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Bin Men In York To Get Hearing Tests


6:53am 21st May 2013

Bin men in York are going to have their hearing tested. The team which normally investigate noisy neighbours will be monitoring the noise levels of bins instead.

City of York Council will be taking action this week as part of Noise Action Week (Monday 20 to Friday 25 May) looking at the impact of workplace noise on its bin men.

The council’s environmental protection unit (EPU) usually works with noisy neighbours and premises but it’s lending its expertise to monitor the effects of working in an noisy environment.

Staff from the council’s waste services work in a noisy environment, say City of York Council. From manoeuvring heavy vehicles, working alongside road traffic, operating refuse compactors and emptying broken glass, the noise risks are many and varied, they add. Staff in these areas are provided with ear protection and are required to follow rigorous safety procedures, but these need to be kept up-to-date, say the council.

The EPU will be looking at all areas of noisy working conditions and assessing the impact of this noise on the hearing of staff. Each staff member will have personal monitors to record their exposure to noise throughout their working day for a period of up to one week, say the council. The EPU will monitor the exposure of refuse operatives on different vehicles and will observe work practices. City of York Council add that EPU will then make recommendations to further protect their hearing and improve procedures, if needed.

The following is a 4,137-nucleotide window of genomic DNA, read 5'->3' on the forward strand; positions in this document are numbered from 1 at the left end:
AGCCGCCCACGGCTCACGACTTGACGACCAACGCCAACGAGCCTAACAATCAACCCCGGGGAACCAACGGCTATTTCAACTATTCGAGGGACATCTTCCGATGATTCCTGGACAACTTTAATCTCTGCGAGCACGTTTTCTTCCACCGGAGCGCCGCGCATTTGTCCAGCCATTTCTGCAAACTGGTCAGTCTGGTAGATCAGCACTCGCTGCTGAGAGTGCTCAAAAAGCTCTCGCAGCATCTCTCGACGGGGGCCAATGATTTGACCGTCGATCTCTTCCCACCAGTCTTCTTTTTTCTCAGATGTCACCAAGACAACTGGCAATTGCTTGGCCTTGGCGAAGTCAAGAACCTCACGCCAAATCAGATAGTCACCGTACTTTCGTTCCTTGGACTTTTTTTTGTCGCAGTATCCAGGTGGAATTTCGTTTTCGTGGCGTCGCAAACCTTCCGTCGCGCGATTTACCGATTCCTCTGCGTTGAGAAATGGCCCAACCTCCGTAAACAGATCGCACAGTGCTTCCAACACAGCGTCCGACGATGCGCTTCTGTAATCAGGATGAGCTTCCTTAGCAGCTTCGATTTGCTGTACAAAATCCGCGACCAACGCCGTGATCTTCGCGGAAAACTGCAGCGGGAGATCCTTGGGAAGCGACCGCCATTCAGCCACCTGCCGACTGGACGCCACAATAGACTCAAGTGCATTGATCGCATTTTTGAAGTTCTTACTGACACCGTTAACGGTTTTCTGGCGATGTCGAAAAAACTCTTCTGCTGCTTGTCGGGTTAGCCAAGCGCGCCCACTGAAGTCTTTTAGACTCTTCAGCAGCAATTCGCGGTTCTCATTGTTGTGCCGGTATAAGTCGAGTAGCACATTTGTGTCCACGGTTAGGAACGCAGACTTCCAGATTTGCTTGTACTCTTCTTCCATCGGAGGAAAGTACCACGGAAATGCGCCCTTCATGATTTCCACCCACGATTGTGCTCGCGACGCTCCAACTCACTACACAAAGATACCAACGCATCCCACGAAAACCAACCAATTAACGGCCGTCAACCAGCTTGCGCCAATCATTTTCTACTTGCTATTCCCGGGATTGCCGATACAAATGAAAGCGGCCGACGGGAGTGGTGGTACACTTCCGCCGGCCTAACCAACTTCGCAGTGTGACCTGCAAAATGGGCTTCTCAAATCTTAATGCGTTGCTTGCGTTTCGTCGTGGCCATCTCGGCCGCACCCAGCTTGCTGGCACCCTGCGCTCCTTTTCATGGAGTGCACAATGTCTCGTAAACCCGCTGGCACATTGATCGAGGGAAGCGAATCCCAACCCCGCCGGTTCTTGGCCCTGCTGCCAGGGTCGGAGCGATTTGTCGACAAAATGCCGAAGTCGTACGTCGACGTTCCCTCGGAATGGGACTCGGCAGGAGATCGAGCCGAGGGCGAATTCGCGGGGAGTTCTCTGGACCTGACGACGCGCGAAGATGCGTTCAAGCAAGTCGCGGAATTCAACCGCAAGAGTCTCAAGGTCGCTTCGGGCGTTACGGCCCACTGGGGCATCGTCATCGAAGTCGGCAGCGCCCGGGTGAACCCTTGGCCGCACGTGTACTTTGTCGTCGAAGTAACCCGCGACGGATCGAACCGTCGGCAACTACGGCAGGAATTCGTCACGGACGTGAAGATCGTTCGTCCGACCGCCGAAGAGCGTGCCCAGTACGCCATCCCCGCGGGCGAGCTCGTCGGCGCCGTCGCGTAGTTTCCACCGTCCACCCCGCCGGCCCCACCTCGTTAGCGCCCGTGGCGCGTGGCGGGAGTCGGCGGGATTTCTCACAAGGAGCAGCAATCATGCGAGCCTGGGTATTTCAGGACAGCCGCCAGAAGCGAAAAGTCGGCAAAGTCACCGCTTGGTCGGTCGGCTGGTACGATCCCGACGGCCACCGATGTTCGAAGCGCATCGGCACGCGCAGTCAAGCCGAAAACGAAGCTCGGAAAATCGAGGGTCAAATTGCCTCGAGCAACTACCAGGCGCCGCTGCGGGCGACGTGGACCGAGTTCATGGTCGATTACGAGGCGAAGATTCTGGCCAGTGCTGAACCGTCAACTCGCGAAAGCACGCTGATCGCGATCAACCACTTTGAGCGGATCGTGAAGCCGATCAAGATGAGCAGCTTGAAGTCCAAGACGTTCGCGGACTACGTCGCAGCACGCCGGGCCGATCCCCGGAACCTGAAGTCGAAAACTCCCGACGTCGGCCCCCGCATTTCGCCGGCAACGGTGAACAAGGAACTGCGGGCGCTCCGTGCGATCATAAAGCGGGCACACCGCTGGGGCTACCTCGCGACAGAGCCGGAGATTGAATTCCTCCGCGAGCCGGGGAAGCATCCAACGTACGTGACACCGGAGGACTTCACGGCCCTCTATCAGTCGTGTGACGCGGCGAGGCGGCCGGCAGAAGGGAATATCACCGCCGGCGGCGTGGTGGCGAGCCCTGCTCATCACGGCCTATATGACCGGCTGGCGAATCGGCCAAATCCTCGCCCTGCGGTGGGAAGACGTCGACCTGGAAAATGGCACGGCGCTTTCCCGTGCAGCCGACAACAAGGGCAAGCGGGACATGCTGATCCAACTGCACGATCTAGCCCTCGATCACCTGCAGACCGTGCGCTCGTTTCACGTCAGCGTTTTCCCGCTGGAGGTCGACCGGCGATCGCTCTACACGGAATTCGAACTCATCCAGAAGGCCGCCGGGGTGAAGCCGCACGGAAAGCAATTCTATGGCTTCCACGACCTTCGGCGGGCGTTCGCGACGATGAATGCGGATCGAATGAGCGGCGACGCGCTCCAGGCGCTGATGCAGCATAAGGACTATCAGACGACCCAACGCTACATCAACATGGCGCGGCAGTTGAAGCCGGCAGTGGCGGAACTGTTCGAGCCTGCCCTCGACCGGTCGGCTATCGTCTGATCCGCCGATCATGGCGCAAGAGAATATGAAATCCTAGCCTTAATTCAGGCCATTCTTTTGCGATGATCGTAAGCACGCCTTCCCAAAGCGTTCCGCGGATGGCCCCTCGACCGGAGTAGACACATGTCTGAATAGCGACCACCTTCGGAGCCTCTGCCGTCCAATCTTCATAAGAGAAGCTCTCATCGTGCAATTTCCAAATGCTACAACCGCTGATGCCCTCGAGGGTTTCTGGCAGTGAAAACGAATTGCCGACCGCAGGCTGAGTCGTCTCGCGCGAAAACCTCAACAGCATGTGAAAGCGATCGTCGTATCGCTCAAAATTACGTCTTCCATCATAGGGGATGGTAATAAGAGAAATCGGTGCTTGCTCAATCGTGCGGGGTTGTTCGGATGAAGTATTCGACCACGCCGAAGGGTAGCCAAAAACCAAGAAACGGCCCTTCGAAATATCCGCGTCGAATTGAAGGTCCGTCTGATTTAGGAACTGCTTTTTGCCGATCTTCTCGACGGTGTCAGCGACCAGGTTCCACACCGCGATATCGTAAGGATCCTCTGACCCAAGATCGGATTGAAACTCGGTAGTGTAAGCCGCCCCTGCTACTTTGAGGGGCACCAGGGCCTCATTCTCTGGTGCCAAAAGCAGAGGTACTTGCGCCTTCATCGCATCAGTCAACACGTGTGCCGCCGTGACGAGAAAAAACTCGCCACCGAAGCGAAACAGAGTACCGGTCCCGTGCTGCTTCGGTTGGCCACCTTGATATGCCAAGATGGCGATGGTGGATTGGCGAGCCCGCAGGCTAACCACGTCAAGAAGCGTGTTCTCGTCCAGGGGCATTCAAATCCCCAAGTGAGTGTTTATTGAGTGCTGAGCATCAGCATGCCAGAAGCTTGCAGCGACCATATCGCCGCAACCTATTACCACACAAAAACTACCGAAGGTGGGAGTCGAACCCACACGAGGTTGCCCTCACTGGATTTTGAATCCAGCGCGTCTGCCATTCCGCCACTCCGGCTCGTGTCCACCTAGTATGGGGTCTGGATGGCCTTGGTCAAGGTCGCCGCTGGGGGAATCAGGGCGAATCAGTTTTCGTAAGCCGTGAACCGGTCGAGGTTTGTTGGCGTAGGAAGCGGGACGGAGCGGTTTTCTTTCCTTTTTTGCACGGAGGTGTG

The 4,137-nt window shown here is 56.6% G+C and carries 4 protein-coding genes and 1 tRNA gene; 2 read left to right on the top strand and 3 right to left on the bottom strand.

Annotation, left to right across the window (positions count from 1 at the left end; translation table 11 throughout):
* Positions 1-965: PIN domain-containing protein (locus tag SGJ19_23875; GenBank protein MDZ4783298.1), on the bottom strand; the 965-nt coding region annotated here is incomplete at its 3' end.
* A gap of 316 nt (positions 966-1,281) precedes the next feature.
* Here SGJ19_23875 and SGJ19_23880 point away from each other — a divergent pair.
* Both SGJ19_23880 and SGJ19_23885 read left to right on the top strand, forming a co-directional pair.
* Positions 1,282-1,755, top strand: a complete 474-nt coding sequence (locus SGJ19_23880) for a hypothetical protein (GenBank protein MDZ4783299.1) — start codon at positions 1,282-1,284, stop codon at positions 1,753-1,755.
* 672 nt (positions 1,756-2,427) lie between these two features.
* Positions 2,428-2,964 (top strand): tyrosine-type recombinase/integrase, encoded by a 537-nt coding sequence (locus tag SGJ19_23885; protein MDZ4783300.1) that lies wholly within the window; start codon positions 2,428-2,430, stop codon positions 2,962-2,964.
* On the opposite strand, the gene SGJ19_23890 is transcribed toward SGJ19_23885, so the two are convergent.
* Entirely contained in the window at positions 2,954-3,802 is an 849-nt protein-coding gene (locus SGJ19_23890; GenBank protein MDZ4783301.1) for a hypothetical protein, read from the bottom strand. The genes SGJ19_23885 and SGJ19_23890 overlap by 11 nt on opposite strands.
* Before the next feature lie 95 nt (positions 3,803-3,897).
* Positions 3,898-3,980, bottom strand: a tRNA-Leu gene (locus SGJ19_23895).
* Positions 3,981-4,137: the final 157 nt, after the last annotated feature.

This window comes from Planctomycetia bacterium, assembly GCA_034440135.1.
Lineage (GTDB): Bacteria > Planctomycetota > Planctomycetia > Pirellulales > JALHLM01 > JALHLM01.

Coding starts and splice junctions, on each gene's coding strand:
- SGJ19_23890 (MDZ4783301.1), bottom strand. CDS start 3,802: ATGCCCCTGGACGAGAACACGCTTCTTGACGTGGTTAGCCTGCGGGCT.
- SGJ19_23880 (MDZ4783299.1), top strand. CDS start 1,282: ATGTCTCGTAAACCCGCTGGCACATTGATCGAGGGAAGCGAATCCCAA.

Councillor Dafydd Williams, Cabinet Member for Crime and Stronger Communities, said: “Workplace noise is treated as an occupational hazard with measures in place to minimise the risk to the hearing of members of staff. It is important to protect the health and safety of our employees and I’m pleased we can deploy our in-house experts from the environmental protection unit to assess this and suggest improvements to our working practice.”

The city council says it's updating it's safety procedures to protect their health and safety.

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